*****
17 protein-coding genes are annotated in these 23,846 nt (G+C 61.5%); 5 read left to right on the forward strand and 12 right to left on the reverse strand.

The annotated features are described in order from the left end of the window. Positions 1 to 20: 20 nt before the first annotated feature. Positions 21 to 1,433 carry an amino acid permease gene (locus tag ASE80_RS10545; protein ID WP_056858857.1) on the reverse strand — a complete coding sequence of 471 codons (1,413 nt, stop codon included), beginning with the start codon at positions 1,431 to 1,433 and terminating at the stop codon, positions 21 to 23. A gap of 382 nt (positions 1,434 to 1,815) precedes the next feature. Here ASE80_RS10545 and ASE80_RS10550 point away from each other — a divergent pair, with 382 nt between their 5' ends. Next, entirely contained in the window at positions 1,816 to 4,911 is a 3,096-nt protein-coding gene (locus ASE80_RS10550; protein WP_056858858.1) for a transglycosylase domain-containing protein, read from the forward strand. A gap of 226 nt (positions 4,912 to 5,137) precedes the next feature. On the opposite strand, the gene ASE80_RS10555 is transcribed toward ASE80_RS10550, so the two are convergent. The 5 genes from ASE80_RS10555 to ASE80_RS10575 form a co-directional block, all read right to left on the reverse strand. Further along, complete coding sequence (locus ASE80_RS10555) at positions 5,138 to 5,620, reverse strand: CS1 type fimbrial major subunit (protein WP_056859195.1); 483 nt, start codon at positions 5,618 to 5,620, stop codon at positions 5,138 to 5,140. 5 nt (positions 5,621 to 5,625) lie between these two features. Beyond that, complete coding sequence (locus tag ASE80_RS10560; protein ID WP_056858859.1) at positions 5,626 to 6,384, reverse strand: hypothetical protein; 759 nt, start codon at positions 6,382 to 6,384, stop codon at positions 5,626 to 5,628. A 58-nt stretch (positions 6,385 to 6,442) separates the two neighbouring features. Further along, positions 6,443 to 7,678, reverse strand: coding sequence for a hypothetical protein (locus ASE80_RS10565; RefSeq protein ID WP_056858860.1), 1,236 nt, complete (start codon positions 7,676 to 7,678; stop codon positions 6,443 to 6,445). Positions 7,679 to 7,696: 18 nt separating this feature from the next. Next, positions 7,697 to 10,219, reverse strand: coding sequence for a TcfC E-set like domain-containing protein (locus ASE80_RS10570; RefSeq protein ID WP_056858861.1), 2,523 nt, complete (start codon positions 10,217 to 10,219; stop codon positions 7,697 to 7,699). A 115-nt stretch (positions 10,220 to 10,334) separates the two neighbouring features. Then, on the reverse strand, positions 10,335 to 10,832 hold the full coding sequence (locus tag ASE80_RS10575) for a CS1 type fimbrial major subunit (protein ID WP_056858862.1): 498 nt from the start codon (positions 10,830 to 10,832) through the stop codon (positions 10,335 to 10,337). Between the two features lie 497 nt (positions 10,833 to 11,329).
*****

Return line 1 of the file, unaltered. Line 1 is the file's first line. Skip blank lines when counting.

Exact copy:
17 protein-coding genes are annotated in these 23,846 nt (G+C 61.5%); 5 read left to right on the forward strand and 12 right to left on the reverse strand.